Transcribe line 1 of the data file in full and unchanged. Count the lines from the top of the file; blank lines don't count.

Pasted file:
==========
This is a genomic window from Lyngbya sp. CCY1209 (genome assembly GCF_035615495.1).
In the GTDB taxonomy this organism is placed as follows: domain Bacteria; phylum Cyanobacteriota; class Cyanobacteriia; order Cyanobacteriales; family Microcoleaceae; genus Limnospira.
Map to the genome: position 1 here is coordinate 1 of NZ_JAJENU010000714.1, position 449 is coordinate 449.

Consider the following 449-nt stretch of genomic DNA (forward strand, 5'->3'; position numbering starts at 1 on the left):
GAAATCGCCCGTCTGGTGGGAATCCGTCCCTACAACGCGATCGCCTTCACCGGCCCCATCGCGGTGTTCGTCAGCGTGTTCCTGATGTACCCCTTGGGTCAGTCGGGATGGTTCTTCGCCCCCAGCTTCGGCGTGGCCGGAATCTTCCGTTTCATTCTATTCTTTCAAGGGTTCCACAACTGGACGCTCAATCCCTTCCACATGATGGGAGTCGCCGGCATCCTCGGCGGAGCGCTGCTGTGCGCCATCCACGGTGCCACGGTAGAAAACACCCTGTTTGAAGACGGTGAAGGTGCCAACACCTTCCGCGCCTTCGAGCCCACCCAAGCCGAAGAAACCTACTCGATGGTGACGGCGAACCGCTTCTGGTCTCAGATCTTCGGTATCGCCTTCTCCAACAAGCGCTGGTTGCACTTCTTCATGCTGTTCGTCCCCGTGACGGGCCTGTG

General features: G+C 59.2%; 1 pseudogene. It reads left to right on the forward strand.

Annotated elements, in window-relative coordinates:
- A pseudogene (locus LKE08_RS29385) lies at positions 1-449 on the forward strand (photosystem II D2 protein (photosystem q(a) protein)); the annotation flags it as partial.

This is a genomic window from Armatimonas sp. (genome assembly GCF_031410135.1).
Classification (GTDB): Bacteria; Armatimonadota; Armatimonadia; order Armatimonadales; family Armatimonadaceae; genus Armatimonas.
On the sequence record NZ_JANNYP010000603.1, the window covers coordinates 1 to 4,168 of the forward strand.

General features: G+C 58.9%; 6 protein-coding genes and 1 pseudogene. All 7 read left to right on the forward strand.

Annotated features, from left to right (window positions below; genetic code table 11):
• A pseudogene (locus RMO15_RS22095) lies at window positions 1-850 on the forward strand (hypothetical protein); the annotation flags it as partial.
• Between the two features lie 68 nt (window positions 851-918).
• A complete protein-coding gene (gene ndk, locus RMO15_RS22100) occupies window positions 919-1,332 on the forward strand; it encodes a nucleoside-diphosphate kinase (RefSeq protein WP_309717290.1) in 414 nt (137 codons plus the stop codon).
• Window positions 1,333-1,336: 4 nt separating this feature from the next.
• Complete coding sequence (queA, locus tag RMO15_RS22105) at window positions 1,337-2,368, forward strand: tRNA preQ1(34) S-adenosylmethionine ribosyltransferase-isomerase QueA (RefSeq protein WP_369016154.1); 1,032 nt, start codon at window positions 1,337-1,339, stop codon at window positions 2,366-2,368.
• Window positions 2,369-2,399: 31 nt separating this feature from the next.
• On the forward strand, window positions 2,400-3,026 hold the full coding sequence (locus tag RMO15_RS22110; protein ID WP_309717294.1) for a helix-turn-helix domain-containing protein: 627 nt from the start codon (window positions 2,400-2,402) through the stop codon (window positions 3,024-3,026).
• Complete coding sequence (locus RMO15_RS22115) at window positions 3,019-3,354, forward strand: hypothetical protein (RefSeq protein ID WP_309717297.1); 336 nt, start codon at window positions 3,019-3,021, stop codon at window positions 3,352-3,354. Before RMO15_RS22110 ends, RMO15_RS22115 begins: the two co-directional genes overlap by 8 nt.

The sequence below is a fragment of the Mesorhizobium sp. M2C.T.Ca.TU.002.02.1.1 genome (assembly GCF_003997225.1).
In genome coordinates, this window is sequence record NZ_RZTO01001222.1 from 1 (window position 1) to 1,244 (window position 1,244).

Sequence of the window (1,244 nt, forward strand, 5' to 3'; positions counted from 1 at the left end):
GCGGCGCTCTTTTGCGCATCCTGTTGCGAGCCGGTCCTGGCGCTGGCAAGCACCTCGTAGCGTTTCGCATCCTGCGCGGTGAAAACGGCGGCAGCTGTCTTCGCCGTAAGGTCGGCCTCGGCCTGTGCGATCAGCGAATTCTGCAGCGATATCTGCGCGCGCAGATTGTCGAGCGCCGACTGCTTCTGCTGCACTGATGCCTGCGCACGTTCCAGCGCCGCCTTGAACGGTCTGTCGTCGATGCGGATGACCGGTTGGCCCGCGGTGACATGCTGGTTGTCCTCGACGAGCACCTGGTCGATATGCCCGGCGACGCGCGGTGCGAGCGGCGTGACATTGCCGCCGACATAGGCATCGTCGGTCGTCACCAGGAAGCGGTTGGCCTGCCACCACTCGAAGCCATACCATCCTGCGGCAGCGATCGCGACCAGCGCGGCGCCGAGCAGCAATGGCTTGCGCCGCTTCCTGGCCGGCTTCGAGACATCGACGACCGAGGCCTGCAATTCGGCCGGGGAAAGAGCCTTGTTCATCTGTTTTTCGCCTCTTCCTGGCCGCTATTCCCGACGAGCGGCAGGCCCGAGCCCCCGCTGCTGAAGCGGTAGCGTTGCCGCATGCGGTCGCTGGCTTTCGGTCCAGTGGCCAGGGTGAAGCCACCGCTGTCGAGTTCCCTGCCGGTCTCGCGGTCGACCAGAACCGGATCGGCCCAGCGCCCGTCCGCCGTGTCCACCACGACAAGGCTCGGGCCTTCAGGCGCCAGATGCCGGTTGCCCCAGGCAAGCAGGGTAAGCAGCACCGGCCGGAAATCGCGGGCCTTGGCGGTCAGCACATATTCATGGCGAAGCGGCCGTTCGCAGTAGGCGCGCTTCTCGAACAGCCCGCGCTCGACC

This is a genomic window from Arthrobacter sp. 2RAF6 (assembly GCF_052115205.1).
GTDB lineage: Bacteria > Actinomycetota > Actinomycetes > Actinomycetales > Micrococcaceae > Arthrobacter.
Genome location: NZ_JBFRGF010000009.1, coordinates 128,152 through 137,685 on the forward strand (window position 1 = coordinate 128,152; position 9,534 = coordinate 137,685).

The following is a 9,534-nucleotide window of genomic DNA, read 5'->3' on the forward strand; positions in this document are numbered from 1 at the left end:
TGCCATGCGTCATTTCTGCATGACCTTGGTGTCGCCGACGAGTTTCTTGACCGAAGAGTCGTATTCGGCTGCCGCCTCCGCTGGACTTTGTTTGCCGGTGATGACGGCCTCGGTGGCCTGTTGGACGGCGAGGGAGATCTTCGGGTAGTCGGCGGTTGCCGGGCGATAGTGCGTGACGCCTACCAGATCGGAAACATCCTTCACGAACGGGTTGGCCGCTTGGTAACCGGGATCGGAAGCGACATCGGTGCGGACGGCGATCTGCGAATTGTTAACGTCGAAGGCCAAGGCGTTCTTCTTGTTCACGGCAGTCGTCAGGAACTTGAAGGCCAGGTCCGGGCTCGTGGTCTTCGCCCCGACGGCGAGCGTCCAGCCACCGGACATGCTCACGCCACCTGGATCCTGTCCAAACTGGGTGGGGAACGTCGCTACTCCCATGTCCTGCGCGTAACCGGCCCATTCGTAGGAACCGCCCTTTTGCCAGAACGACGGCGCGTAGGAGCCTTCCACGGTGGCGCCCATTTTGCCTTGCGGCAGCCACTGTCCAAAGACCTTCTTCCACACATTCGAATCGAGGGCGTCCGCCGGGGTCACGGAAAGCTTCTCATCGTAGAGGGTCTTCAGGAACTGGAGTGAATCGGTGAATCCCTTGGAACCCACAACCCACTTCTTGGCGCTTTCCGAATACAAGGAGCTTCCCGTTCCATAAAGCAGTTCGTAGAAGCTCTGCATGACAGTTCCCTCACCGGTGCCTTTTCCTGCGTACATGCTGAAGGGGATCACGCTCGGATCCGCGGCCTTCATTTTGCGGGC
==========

This is a genomic window from Lyngbya sp. CCY1209 (genome assembly GCF_035615495.1).